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5 ways Apple can get back in the game in 2017

JP Mangalindan
Chief Tech Correspondent

If there’s one word critics might use to describe how Apple (AAPL) performed this year, it’s “disappointing.”

You’d be hard-pressed to locate consumers who found Apple products as “magical” this year as in years past. Sure, the tech giant still had a lot to crow about. Its stock has climbed nearly 9% year-to-date, and early iPhone 7 sales smashed records, helped in part by Samsung’s explosion-prone Galaxy Note 7. But despite some welcome improvements, like better cameras and dual speakers, the iPhone 7 proved more evolutionary than revolutionary, with an industrial design that looked largely the same.

Several of Apple’s other big products also failed to “wow” this year. The Apple Watch Series 2 can take a dip in the pool but still needs a cellphone connection to run much of the time. The MacBook Pro swaps out the row of old-school function keys for a thin OLED display called the Touch Bar, but in Apple’s never-ending quest for thinness, the all-new notebook trades hours of battery life for svelteness. (That’s a shame, given Apple’s notebooks until recently were notable for stellar battery life.) Apple, meanwhile, failed to update the entire iMac line.

But between the iPhone 8 — or whatever Apple plans on calling it — on the horizon and a new US president who says he’s intent on spurring domestic growth, things are looking up for Apple in the months ahead.

Here are 5 ways for Apple to correct its course in 2017:

Make the iPhone 8 truly ‘magical’

The iPhone 7 proved to be another bestselling product for Apple, but it was a safe bet design-wise — a move many speculate Apple made because it plans to pull out all the stops for next year’s iPhone 8.

The year 2017 will mark a decade since the original iPhone came out, and many analysts predict the smartphone will see an impressive redesign, with an all-new look, the use of sharper, more colorful OLED displays — at least in select models such as the iPhone 8 Plus — wireless charging, much faster processors, and more built-in memory.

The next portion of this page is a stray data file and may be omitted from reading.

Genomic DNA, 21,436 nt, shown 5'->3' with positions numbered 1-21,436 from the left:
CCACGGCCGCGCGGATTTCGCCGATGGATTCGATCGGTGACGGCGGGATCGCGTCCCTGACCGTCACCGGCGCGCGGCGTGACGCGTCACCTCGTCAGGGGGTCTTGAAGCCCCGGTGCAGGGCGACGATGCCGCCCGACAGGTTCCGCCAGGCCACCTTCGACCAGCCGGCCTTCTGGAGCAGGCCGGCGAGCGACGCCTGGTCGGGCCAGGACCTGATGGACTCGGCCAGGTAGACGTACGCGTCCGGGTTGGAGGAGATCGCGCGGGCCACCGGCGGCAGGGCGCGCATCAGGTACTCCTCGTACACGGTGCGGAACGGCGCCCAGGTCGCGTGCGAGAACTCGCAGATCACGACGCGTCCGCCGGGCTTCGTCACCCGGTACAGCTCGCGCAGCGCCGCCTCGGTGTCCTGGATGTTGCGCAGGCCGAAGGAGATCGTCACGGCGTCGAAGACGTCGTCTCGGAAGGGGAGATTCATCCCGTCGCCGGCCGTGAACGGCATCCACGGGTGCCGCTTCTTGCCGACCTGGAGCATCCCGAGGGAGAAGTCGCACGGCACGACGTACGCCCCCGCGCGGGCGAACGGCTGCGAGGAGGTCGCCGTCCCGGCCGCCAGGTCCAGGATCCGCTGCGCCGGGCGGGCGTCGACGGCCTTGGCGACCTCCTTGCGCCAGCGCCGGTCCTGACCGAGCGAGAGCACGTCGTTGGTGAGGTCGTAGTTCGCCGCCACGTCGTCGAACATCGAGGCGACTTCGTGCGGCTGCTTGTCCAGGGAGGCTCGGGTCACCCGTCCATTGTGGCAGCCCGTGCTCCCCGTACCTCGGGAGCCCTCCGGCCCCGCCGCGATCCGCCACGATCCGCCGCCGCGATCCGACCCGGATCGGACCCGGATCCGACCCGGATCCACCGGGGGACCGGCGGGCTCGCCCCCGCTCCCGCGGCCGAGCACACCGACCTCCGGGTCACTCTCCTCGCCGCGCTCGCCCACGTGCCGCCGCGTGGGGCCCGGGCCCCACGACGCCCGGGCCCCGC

In late 2015 and early 2016, the company acquired Faceshift, which specializes in 3-D motion capture for images, and Emotient, a company that develops technology that analyzes facial expressions to determine a person’s emotional state. It’s unclear at this time just how exactly Apple plans on using those technologies in its products, but at the very least, imagine an iPhone that quickly scans your face to unlock, or even recognizes hand and finger gestures to get around or do simple tasks.

Because of all of these improvements, well-known Apple analyst Gene Munster — who’s leaving Piper Jaffray to start his own venture capital firm — predicts Apple’s next iPhone will be “compelling enough” to see blowout sales of 170 million units during Apple’s 2018 fiscal year.

Expect next year’s batch of MacBook Pros to come with a price cut, according to KGI Securities analyst Ming-Chi Kuo.

Slash those MacBook Pro prices, and give us new iMacs

As my colleague David Pogue concluded in his MacBook Pro review this November, the MacBook Pro with Touch Bar by and large is a welcome update to Apple’s longstanding line of notebook computers. But at $1,800, to start, it doesn’t come cheap.

KGI Securities analyst Ming-Chi Kuo expects Apple to cut those prices during the second half of 2017, when Apple releases updated MacBook Pros with newer components inside. Kuo notes that historically, Apple tends to overprice its notebooks at the start of a new MacBook generation before gradually lowering prices the following years, evidenced when the company slashed prices on its MacBook Air products, for example, in 2013 and 2014.

Apple would benefit from finally releasing some major updates for its desktop computers. As my colleague Rob Pegoraro pointed out, the iMacs haven’t received a refresh — and a minor refresh at that — since October 2015. And the Mac mini and Mac Pro have languished even longer, with updates not seen since October 2014 and December 2013, respectively.

Apple CEO Tim Cook recognizes that. The chief executive recently addressed the issue head-on in an employee message board, according to a TechCrunch report this week.